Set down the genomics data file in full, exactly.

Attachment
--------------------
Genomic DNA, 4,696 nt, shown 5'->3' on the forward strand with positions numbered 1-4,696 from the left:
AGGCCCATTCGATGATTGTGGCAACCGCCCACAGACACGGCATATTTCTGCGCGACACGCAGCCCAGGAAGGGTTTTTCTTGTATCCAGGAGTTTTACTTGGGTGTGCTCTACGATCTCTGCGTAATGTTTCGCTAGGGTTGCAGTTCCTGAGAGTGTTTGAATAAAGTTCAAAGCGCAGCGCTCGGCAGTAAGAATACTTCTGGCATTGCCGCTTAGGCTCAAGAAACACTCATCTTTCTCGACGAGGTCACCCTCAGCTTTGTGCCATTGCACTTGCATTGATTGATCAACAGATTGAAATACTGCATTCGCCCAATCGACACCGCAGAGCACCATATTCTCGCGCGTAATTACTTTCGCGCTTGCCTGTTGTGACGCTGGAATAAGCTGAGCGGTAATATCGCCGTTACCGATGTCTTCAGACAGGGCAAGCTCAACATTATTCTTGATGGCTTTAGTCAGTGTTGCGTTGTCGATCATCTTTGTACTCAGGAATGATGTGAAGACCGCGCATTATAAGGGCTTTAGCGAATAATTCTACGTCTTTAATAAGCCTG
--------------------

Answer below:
Genomic DNA, 4,696 nt, shown 5'->3' on the forward strand with positions numbered 1-4,696 from the left:
AGGCCCATTCGATGATTGTGGCAACCGCCCACAGACACGGCATATTTCTGCGCGACACGCAGCCCAGGAAGGGTTTTTCTTGTATCCAGGAGTTTTACTTGGGTGTGCTCTACGATCTCTGCGTAATGTTTCGCTAGGGTTGCAGTTCCTGAGAGTGTTTGAATAAAGTTCAAAGCGCAGCGCTCGGCAGTAAGAATACTTCTGGCATTGCCGCTTAGGCTCAAGAAACACTCATCTTTCTCGACGAGGTCACCCTCAGCTTTGTGCCATTGCACTTGCATTGATTGATCAACAGATTGAAATACTGCATTCGCCCAATCGACACCGCAGAGCACCATATTCTCGCGCGTAATTACTTTCGCGCTTGCCTGTTGTGACGCTGGAATAAGCTGAGCGGTAATATCGCCGTTACCGATGTCTTCAGACAGGGCAAGCTCAACATTATTCTTGATGGCTTTAGTCAGTGTTGCGTTGTCGATCATCTTTGTACTCAGGAATGATGTGAAGACCGCGCATTATAAGGGCTTTAGCGAATAATTCTACGTCTTTAATAAGCCTG